Norman Powell looks for the shot as Kevin Knox defends...

Norman Powell looks for the shot as Kevin Knox defends during first half of Monday night's loss in Toronto. Credit: AP/Frank Gunn

Even in a 14-57 season there come times when enough is enough. So just one minute and five seconds into the second half Monday night in Toronto, Knicks coach David Fizdale yanked all five of his starters off the floor.

In a season with losses of all types, this one signaled not just a lack of talent — a problem that has been evident since October — but a lack of effort. So Fizdale pulled all five starters out after 65 seconds.

“Not getting it done, not playing at the level I wanted to see the game played at,” Fizdale said after the game ended in a 36-point loss to the Raptors. “It was before that — three minutes left to go [in the second quarter], timeout, we’re right there knocking on the door, down 10, we just came out of that timeout with no focus and they ended up hitting like five threes in three minutes...they understood. I think every guy that was out there owned it. We caved in. We’ll bounce back.”

That chance to bounce back and at least show more pride than they did in Toronto begins Wednesday night when the Knicks start a six-game homestand at Madison Square Garden. They haven’t exactly been dominant at home — 7-26 there and 7-31 on the road.

But after spending the last two weeks on a pair of three-game road trips with seven of the last nine games on the road, the team is happy to be home. At least they are happy to be back in the place where they won a game Sunday against the Lakers —  their only win in the seven-game stretch —  and a home court that felt welcoming for a day. There were no chants and no controversy — which they will be lucky to have happen  in the next two weeks.

“We’ve been on the road a lot, back-to-back [games Sunday and Monday] coming from San Antonio,” Damyean Dotson said. “It’ll feel good to be at home. Our last home game was a win, so we’ll try to capitalize on that. Looking forward to being at the Garden for six games.”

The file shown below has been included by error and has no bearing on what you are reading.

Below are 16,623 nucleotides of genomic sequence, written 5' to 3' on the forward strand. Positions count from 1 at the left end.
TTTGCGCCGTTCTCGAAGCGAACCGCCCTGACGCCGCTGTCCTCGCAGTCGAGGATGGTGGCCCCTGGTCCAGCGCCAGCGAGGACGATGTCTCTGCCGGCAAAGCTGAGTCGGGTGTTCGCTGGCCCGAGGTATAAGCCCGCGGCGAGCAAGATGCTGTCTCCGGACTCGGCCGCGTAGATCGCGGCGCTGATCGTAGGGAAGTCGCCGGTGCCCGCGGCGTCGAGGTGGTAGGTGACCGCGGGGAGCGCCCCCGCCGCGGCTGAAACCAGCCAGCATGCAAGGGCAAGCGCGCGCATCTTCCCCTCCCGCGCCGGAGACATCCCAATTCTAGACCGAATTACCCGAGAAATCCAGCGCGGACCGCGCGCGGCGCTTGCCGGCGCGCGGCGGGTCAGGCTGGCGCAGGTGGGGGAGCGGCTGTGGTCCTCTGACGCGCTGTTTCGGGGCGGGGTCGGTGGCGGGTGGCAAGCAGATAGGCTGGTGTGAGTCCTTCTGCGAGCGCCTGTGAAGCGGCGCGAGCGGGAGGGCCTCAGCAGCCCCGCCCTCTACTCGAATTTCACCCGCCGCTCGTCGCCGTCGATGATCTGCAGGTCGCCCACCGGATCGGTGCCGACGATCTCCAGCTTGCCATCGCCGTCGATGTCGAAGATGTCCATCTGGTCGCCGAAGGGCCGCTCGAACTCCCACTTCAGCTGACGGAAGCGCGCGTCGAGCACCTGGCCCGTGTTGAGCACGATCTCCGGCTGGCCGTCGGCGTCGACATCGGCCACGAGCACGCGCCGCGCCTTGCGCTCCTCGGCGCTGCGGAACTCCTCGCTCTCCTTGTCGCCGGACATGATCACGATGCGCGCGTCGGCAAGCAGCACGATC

“It’ll be good for us to settle into home and play some games without having to jump on a flight, go here and go there,” Fizdale said. “We have a lot of practice time in between those games. It gives us an opportunity to get better.”

That’s all that’s left for the final weeks of the season. The Knicks may have one eye on the summer when free agency and the NBA Draft can turn their fortunes, but they are still hoping to achieve something down the stretch. While much of the roster will be gone to open up salary-cap space when the season ends, there are hopes of getting something from the young pieces left in place.

One of those, Frank Ntilikina, might finally get back on the court soon. Sidelined since Jan. 27 when he suffered a strained groin, Ntilikina was cleared to practice Tuesday and worked out with the team’s G League affiliate. As long as he doesn’t suffer a setback he’s expected to be with the team Wednesday.

“Every situation right now I cannot waste a minute where I let them pout and wallow, anything,” Fizdale said. “I’ve got to teach. I’ve got to keep them playing. I’ve got to keep putting them out there, just keep throwing them through it. They’ve got to keep making those mistakes.”

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